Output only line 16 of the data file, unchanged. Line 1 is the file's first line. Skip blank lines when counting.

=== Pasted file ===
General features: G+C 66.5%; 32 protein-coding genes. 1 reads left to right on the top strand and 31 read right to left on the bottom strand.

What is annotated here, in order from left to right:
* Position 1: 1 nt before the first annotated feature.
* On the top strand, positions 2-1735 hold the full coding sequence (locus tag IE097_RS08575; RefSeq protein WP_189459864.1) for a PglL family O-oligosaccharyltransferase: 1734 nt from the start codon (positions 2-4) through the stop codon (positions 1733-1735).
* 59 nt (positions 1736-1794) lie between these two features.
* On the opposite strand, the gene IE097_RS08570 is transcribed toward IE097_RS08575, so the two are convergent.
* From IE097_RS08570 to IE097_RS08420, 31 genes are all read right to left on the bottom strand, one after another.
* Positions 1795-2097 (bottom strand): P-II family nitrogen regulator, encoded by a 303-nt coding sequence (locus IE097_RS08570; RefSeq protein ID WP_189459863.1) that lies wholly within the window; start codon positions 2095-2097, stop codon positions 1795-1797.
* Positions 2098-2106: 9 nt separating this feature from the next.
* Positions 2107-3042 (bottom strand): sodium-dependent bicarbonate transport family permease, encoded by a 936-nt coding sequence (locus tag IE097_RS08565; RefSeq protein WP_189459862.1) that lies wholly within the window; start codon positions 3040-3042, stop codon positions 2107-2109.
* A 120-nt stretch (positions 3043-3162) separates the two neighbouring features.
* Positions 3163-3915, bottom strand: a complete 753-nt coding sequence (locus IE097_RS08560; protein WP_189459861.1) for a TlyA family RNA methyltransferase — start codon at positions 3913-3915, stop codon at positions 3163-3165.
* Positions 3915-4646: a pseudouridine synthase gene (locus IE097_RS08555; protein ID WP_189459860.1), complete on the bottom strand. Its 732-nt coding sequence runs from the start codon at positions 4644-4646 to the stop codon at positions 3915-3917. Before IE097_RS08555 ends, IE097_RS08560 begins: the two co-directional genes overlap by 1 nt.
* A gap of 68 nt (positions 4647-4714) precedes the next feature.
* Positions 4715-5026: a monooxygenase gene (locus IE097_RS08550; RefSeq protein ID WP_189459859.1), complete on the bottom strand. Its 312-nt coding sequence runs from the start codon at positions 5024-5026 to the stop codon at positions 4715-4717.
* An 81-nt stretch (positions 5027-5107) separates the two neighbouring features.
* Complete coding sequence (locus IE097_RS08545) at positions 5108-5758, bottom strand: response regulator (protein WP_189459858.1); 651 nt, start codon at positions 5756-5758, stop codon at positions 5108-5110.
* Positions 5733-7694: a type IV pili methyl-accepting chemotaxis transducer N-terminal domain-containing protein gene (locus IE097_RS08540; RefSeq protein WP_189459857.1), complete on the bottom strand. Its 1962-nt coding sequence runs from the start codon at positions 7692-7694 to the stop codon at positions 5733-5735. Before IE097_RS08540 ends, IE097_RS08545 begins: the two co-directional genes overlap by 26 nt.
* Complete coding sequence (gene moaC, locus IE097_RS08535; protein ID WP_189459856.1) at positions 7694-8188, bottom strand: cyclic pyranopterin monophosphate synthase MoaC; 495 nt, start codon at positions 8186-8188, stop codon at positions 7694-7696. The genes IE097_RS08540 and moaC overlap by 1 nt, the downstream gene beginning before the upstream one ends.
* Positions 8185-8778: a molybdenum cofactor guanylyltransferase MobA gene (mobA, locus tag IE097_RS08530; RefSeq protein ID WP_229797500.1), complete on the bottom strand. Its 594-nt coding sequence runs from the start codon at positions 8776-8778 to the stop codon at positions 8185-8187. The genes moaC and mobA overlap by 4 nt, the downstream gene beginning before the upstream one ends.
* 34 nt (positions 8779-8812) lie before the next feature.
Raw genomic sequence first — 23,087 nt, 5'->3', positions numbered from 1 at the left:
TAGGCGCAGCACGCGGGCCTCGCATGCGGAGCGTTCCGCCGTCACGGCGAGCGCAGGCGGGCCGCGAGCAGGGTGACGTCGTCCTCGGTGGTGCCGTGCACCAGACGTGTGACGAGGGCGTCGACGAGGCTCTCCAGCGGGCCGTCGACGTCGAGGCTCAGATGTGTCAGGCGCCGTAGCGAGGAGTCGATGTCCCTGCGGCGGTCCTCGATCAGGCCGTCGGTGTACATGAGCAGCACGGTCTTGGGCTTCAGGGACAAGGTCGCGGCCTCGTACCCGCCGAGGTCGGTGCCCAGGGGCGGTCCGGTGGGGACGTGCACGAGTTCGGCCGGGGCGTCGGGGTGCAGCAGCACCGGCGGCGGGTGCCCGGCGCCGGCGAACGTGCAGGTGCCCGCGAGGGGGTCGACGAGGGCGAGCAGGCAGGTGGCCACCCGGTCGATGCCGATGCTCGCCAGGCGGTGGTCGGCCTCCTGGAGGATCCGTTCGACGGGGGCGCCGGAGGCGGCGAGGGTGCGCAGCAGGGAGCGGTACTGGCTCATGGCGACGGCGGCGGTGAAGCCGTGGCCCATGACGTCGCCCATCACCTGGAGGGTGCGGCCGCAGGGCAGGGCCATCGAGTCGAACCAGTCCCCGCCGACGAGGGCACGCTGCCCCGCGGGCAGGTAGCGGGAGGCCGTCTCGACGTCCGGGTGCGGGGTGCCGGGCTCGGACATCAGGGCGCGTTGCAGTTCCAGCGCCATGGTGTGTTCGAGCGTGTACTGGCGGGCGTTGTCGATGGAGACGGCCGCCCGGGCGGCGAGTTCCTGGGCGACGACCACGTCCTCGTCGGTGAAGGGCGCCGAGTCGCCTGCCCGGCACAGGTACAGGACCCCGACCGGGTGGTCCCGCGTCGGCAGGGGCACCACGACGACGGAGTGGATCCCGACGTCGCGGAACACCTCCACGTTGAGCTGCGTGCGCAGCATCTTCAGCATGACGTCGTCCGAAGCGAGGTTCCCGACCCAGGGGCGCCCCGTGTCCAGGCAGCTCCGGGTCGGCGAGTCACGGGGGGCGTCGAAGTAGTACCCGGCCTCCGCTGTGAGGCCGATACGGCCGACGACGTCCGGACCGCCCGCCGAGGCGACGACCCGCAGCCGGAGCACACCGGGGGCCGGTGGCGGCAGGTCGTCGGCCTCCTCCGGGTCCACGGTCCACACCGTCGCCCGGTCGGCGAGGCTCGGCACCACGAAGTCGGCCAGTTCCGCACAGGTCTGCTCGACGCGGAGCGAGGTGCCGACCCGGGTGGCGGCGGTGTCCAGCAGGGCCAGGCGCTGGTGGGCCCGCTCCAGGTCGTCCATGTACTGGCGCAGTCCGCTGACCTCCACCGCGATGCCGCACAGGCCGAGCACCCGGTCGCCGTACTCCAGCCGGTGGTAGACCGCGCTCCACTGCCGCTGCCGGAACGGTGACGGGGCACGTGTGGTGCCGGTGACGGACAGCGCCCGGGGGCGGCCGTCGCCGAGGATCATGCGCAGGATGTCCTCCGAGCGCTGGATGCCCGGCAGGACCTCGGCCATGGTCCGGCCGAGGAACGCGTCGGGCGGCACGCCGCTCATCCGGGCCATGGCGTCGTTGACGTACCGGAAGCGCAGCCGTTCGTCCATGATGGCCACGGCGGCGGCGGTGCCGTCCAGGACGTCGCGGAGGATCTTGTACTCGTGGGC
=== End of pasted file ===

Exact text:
* An 81-nt stretch (positions 5027-5107) separates the two neighbouring features.